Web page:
Contemporary natural disasters such as Hurricane Katrina are quickly followed by disagreements about whether and how communities should be rebuilt, whether political leaders represent the community’s best interests, and whether the devastation could have been prevented. Shaky Colonialism demonstrates that many of the same issues animated the aftermath of disasters more than 250 years ago. On October 28, 1746, a massive earthquake ravaged Lima, a bustling city of 50,000, capital of the Peruvian Viceroyalty, and the heart of Spain’s territories in South America. Half an hour later, a tsunami destroyed the nearby port of Callao. The earthquake-tsunami demolished churches and major buildings, damaged food and water supplies, and suspended normal social codes, throwing people of different social classes together and prompting widespread chaos. In Shaky Colonialism, Charles F. Walker examines reactions to the catastrophe, the Viceroy’s plans to rebuild the city, and the opposition he encountered from the Church, the Spanish Crown, and Lima’s multiracial population.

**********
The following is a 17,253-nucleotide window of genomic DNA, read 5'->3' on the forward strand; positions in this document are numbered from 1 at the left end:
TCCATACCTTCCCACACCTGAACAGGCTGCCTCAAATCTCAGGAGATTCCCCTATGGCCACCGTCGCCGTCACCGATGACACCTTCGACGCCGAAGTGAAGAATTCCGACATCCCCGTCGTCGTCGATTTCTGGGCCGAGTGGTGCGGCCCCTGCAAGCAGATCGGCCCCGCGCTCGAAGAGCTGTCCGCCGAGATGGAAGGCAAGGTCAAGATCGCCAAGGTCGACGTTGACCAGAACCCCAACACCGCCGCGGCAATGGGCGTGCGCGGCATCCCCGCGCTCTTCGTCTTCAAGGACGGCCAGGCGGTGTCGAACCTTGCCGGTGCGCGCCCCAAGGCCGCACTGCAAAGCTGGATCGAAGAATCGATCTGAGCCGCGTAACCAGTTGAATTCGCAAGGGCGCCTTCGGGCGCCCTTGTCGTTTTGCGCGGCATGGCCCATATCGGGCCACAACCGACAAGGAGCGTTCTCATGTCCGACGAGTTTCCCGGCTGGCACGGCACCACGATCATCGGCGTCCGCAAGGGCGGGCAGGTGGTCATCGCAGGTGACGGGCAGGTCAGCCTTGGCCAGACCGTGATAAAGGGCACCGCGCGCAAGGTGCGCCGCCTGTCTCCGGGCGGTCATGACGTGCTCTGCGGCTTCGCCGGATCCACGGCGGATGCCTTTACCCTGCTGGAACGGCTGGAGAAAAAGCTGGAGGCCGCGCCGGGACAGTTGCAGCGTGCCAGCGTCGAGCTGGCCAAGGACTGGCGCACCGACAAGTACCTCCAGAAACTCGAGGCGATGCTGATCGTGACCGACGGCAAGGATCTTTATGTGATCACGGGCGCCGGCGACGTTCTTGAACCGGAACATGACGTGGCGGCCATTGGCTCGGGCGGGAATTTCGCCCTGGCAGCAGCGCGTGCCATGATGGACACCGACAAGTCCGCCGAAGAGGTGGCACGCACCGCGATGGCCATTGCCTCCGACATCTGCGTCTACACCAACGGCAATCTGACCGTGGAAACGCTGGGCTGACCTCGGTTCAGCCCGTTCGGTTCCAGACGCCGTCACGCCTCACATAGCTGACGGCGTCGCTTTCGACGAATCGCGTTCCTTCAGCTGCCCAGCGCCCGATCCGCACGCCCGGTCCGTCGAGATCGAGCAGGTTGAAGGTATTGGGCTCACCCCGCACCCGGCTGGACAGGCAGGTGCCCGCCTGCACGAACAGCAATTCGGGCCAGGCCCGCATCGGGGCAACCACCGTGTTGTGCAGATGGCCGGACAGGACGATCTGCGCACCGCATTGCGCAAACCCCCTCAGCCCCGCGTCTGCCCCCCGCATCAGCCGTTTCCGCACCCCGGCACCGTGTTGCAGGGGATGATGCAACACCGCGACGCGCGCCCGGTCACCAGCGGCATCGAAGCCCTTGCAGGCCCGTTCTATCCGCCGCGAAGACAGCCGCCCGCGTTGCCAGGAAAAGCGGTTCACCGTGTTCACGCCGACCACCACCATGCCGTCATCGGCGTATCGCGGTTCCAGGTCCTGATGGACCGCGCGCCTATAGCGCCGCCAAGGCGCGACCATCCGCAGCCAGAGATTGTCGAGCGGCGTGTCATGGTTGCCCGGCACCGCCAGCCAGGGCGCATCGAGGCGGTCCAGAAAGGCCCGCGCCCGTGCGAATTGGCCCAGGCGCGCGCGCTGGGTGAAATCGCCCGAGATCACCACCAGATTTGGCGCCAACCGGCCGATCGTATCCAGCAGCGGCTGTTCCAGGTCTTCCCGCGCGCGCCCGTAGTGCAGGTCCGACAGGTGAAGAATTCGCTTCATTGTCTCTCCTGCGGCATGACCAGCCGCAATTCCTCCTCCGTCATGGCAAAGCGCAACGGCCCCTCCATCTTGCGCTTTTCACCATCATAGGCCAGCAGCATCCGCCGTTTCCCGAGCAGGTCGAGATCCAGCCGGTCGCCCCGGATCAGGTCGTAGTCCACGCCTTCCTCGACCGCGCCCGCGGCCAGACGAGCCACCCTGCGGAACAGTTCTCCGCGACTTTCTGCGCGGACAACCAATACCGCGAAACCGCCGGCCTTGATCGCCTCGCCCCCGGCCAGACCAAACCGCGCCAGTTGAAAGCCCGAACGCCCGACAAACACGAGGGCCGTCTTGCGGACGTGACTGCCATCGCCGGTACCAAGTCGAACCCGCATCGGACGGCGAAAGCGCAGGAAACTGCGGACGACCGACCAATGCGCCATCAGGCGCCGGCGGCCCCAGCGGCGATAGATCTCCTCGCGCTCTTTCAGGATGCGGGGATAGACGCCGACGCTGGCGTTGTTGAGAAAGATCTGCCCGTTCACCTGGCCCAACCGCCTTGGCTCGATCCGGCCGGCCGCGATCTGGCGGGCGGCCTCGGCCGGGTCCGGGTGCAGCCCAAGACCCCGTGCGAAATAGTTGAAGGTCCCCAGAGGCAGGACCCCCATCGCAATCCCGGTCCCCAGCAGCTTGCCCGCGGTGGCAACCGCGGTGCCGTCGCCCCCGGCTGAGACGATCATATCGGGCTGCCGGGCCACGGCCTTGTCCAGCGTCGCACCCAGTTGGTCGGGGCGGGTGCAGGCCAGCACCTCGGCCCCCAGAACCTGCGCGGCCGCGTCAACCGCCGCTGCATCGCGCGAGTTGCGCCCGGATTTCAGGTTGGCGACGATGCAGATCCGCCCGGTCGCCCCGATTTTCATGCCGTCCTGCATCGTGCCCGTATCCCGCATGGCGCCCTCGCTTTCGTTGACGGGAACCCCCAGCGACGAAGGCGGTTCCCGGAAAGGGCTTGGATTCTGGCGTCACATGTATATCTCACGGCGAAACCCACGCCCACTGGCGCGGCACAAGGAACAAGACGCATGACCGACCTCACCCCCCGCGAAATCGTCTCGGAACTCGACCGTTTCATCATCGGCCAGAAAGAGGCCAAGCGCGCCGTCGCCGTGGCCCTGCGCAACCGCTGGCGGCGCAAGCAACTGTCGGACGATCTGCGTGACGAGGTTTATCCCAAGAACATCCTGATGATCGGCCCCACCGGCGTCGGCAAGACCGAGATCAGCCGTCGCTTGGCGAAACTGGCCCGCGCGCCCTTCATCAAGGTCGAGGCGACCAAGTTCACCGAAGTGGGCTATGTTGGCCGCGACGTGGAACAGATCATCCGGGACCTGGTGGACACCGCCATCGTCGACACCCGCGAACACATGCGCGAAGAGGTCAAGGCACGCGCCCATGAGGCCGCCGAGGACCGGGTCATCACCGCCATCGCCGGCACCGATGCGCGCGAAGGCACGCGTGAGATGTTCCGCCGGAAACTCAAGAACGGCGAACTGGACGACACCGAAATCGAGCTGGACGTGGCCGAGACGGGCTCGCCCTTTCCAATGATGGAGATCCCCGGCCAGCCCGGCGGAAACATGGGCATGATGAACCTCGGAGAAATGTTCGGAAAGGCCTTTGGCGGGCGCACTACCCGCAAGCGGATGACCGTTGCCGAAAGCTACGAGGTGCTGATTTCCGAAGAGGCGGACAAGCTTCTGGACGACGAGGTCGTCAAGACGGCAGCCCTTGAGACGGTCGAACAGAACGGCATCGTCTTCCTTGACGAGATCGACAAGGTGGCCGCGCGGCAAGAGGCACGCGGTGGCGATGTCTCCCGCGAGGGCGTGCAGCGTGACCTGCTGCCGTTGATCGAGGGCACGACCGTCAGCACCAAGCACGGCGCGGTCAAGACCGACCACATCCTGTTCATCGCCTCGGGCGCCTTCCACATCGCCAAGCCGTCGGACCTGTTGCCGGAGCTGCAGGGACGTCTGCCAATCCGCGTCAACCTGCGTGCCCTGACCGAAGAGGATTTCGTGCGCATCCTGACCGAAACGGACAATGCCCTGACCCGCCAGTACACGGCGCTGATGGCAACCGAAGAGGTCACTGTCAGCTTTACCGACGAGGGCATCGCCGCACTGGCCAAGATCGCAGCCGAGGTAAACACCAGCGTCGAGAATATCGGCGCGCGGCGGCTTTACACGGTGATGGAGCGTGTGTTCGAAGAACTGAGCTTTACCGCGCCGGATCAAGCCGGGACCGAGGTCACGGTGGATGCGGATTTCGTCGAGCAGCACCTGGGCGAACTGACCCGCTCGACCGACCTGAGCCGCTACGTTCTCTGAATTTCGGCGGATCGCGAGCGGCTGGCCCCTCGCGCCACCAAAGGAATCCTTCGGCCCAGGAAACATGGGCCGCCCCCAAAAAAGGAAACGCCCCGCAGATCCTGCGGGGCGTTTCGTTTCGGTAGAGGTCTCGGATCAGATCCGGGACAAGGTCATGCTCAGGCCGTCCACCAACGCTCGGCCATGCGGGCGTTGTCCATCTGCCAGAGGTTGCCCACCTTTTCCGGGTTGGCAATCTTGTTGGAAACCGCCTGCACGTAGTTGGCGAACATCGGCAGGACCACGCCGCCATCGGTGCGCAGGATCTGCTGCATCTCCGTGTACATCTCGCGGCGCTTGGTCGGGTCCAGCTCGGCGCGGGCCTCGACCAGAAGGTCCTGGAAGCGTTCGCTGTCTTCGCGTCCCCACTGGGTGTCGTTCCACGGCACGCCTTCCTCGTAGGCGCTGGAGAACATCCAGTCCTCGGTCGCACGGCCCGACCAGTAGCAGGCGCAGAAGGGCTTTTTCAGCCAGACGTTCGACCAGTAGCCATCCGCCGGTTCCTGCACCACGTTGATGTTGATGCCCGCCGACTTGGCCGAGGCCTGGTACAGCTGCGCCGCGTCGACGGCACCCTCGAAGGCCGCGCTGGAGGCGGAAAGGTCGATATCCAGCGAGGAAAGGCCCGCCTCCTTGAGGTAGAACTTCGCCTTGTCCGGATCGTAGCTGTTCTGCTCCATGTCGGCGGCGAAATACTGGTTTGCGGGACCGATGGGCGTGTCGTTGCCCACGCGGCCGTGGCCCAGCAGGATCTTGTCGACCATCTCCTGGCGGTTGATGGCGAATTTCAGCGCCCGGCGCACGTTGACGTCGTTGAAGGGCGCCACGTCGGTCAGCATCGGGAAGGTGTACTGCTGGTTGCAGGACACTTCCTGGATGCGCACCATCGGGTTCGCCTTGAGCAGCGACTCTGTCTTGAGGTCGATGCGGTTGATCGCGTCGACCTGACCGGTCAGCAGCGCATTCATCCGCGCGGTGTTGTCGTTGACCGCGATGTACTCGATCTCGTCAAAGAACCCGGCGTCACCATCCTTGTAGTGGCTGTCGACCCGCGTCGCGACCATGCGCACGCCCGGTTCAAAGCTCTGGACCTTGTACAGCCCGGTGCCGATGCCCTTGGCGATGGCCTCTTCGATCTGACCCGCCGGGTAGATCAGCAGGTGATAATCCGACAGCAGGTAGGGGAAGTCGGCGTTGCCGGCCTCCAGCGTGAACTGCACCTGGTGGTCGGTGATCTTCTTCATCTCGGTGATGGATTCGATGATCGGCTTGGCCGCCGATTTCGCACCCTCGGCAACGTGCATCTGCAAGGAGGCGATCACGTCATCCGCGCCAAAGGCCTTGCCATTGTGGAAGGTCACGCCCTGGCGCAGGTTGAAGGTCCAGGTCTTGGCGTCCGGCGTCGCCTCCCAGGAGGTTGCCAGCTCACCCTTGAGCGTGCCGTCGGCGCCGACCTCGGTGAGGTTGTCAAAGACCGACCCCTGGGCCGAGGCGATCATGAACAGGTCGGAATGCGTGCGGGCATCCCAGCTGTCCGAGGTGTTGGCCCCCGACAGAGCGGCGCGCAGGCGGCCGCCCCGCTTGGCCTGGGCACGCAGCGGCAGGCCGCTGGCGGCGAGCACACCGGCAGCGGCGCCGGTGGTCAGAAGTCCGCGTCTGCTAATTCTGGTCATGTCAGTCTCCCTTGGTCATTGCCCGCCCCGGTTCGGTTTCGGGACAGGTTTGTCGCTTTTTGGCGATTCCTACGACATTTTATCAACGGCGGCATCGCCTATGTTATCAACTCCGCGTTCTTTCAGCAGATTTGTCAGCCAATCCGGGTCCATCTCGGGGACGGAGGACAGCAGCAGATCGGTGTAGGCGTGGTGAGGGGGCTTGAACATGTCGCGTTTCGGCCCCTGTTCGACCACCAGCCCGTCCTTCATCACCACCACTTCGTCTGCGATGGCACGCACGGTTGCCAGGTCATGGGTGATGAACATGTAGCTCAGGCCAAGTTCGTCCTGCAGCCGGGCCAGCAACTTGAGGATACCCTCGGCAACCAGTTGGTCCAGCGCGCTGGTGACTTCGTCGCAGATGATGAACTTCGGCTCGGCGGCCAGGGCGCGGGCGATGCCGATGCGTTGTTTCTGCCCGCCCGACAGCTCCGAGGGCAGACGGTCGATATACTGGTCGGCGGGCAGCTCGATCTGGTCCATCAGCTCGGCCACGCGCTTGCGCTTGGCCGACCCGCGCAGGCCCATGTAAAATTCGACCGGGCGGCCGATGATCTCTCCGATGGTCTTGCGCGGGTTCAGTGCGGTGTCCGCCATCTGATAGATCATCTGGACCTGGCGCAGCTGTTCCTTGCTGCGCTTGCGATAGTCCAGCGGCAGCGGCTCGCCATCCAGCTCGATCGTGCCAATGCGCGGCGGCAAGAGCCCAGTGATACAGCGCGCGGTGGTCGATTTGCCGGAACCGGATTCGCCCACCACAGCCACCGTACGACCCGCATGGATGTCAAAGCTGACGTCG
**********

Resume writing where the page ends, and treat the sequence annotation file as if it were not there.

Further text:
Through his ambitious rebuilding plan, the Viceroy sought to assert the power of the colonial state over the Church, the upper classes, and other groups. Agreeing with most inhabitants of the fervently Catholic city that the earthquake-tsunami was a manifestation of God’s wrath for Lima’s decadent ways, he hoped to reign in the city’s baroque excesses and to tame the city’s notoriously independent women. To his great surprise, almost everyone objected to his plan, sparking widespread debate about political power and urbanism. Illuminating the shaky foundations of Spanish control in Lima, Walker describes the latent conflicts—about class, race, gender, religion, and the very definition of an ordered society—brought to the fore by the earthquake-tsunami of 1746.